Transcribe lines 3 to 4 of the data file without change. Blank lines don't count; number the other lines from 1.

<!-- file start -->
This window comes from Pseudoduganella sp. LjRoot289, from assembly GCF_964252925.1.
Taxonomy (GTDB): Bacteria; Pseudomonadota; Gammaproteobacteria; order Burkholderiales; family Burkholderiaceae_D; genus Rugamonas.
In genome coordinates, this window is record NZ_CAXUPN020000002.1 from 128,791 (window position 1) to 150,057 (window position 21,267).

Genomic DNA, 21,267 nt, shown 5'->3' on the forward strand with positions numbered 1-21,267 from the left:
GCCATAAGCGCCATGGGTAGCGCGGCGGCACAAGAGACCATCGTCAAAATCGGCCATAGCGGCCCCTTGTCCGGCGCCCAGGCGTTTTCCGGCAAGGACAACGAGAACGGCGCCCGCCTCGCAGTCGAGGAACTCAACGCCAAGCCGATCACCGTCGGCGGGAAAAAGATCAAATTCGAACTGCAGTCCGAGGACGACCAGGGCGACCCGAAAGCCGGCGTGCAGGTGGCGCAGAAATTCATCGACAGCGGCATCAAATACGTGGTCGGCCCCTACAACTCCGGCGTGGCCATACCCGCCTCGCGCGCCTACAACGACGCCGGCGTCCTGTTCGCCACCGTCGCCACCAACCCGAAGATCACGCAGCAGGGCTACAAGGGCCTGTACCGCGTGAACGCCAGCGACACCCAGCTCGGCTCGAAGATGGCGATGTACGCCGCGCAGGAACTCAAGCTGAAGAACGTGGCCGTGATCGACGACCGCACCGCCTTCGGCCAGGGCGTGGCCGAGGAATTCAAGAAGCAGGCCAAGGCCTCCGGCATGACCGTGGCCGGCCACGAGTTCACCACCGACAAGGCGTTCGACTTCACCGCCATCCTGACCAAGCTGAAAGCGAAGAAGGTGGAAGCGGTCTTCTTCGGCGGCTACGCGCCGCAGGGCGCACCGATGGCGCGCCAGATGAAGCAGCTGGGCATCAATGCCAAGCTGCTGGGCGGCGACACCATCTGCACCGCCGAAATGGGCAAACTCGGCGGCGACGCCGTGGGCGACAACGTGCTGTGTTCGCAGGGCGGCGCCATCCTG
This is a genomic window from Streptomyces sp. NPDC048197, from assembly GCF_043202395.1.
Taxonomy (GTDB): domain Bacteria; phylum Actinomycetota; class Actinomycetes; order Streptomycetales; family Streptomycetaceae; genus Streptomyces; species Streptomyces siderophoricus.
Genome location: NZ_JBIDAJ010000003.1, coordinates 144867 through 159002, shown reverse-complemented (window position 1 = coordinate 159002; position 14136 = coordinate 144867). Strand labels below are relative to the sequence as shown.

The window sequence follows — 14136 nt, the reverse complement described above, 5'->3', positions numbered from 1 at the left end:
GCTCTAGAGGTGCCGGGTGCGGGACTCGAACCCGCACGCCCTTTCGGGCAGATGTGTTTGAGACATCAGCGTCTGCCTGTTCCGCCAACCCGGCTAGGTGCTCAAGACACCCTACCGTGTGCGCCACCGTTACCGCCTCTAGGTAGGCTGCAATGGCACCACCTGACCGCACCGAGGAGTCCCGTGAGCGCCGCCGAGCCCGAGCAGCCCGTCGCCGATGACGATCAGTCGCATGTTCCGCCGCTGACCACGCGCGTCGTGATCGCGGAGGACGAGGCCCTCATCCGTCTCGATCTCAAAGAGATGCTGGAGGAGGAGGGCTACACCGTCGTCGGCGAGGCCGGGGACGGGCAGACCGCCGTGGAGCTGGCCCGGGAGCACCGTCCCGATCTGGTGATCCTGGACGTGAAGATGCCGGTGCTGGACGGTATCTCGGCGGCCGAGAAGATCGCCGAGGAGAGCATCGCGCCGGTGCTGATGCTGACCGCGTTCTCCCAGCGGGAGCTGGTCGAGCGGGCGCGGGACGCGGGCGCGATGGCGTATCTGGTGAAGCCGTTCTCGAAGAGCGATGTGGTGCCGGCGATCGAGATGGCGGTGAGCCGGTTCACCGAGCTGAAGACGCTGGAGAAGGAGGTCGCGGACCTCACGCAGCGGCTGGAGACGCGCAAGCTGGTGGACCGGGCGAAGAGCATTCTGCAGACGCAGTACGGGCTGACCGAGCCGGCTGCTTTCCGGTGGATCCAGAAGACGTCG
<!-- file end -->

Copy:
In genome coordinates, this window is record NZ_CAXUPN020000002.1 from 128,791 (window position 1) to 150,057 (window position 21,267).

Genomic DNA, 21,267 nt, shown 5'->3' on the forward strand with positions numbered 1-21,267 from the left: